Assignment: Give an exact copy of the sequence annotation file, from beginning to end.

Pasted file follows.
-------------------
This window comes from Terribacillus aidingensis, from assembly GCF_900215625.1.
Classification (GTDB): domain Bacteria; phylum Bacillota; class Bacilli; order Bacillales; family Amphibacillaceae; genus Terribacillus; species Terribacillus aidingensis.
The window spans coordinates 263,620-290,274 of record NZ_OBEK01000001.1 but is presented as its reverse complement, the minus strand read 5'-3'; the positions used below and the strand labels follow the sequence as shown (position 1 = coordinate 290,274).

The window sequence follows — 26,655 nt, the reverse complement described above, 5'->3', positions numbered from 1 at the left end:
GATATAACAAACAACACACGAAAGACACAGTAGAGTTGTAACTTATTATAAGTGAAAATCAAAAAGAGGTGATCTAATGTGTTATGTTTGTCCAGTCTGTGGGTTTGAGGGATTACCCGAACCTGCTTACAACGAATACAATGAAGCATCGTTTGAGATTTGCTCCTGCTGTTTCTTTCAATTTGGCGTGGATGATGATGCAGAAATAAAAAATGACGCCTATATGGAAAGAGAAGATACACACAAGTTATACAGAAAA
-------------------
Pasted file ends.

This window comes from Terribacillus aidingensis, from assembly GCF_900215625.1.
Classification (GTDB): domain Bacteria; phylum Bacillota; class Bacilli; order Bacillales; family Amphibacillaceae; genus Terribacillus; species Terribacillus aidingensis.
The window spans coordinates 263,620-290,274 of record NZ_OBEK01000001.1 but is presented as its reverse complement, the minus strand read 5'-3'; the positions used below and the strand labels follow the sequence as shown (position 1 = coordinate 290,274).

The window sequence follows — 26,655 nt, the reverse complement described above, 5'->3', positions numbered from 1 at the left end:
GATATAACAAACAACACACGAAAGACACAGTAGAGTTGTAACTTATTATAAGTGAAAATCAAAAAGAGGTGATCTAATGTGTTATGTTTGTCCAGTCTGTGGGTTTGAGGGATTACCCGAACCTGCTTACAACGAATACAATGAAGCATCGTTTGAGATTTGCTCCTGCTGTTTCTTTCAATTTGGCGTGGATGATGATGCAGAAATAAAAAATGACGCCTATATGGAAAGAGAAGATACACACAAGTTATACAGAAAA